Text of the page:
An awesome open source, 3D-printed vase stand with addressable RGB LEDs that fade between selectable colors to light up your life.
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A 3D-printed, open source, Arduino-based, Bluetooth-controlled, Scratch-programmable, six-legged robot built for games, education, and fun!
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Senses for smoke in the air near a 3D printer and will sound an alarm and turn off power to the printer if smoke is detected.
Project tutorial by Miles Nash
Build your own Arduino-powered light switch that can be controlled using Amazon Alexa.
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I just bought an off the shelf first alert smoke detector with one of their relay units. The relay provides two outputs: one provides power when no smoke is detected, the other when smoke is detected. It was quite easy to take a 20 foot extension cord and wire this up (a few wire nuts and some electrical tape required, slit the center of the extension cord, tap off power to the smoke detector and from there to relay, then output of relay "power when no smoke detected" goes out to female end of the extension cord). You plug one end into the wall, the other end into the 3d printer. When smoke is detected, boom it turns off the printer.
This was really just a 20 minute project and cost about $50. I'm designing a 3d printed box to house the relay, provide stress relief for the power cord, and make this easier to mount to my wall right above the printers.
Nice project! An obvious and very cool upgrade would be to use an ESP8266 module to send an email or text alert over the internet if smoke is detected. That way if you're not in your workshop and too far away to hear the alarm you will be notified wherever you are.
If you want to take it even further ... a servo could trigger release of fire suppressant foam if cutting the power fails to clear the problem. Or perhaps you'd add a temperature sensor or infrared flame sensor so that you only release foam if you actually detect open flames and not just smoke. You don't want a false alarm foaming up the printer.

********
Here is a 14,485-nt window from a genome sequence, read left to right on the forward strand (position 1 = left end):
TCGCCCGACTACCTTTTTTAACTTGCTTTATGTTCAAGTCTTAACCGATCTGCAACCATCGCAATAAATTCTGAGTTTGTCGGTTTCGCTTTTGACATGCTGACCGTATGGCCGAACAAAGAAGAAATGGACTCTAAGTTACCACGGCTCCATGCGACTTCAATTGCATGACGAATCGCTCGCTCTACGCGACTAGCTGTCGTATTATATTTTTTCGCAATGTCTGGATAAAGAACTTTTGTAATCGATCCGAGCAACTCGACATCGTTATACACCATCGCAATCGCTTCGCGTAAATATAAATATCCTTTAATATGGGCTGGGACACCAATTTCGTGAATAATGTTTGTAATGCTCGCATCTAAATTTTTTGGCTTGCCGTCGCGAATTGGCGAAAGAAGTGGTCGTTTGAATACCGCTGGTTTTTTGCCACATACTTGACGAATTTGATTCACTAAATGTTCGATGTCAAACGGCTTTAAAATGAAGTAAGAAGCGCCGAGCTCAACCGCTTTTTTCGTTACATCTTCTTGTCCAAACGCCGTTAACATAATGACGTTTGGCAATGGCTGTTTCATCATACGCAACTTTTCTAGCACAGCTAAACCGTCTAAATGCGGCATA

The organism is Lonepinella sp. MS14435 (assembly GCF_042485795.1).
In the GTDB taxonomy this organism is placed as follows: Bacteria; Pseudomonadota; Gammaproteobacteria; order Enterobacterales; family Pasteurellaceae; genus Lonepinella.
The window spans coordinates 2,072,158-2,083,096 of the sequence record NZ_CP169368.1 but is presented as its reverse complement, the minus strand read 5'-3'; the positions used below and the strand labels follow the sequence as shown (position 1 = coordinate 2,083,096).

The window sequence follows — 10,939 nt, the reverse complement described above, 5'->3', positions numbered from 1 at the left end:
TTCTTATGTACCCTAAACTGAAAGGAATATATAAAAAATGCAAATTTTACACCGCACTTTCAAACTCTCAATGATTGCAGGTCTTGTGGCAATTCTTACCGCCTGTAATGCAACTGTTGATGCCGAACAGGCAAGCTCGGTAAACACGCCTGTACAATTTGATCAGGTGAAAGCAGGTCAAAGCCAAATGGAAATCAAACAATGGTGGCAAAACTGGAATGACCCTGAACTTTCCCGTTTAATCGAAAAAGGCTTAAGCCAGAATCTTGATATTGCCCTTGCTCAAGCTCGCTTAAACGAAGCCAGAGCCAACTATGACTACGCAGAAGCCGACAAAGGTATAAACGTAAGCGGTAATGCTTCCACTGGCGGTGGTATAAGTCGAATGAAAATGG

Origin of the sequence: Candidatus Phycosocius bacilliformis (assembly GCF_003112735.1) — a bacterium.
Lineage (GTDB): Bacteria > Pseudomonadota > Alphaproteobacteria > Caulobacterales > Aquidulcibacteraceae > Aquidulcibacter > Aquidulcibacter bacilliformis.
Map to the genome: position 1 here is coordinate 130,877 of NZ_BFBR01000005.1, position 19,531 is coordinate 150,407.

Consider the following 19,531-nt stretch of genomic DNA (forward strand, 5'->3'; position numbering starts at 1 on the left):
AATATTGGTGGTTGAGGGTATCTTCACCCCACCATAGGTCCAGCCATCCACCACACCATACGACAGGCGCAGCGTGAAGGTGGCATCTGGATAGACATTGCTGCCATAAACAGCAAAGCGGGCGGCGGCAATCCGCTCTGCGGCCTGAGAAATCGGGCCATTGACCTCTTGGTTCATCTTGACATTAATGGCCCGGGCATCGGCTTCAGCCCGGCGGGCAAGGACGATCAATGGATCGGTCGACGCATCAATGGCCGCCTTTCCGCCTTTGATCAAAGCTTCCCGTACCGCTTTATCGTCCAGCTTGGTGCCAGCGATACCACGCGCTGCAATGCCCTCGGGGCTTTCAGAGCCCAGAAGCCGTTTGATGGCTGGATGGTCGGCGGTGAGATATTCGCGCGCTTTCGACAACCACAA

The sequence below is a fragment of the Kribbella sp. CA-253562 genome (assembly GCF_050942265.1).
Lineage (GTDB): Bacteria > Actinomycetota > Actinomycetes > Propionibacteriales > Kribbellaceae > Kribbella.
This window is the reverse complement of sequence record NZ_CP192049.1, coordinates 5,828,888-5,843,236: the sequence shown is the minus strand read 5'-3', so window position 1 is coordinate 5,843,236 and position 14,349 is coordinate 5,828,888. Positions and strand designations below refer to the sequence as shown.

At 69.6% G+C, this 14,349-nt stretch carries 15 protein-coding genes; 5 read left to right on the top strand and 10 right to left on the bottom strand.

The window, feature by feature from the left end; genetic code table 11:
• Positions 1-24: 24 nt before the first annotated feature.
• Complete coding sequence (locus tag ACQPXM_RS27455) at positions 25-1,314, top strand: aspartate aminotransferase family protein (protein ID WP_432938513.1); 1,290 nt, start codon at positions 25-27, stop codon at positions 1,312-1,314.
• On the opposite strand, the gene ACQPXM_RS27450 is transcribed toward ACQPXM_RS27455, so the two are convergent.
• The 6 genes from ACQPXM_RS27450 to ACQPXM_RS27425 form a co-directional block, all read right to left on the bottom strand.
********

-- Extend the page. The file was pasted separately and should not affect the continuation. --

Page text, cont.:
Truthfully I could see you developing this further and doing a kickstarter or indiegogo project that would be very successful. There are a LOT of 3d printer projects on those sites and therefore a lot of backers who would take a look. You'd have to take it up a couple more levels of sophistication like the wifi or foam ideas, but you're on the right track with this prototype. Along the way you would learn a lot about manufacturing PCBs (see dirtypcbs.com for a cheap way to get them in prototype quantities), creating a product, and running a business.
Just because you're in high school, don't think that you can't do something like this! Summer is almost here and you can use that time to do something awesome.
The servo size the project expects is MG90 size. Tower Pro MG90S work very well, as do Turnigy MG90S from Hobby King.
Don't use SG90, the plastic gears can't take the stress of walking. (also the shaft spacing is different so you'd have to adjust the 3d models a bit).
Clone/counterfeit Tower Pro MG90S are all over the cheap electronics places (and even amazon/ebay etc). If you see any price under about $6 for something claiming to be a tower pro mg90, then it's very likely to be counterfeit. If you see a price under $3 it is absolutely counterfeit, because even in large quantities real TP MG90S servos cost nearly $4 wholesale.
We used to use clone MG90S in our projects, but we would test every one and reject the 10% that were bad. However, recently the factories in china have been churning out batches of clones with sometimes 50% bad servos so we stopped using them and switched to real tower pro servos. If you want to buy those clone/counterfeit servos for $2 or $3, buy a bunch of extras because you're likely to have a good percentage of bad ones. A lot of them have bad gearboxes that will fail within minutes of using. Many of them recently will lose their home position after heating up, the shaft will drift 30 to 90 degrees from proper position.
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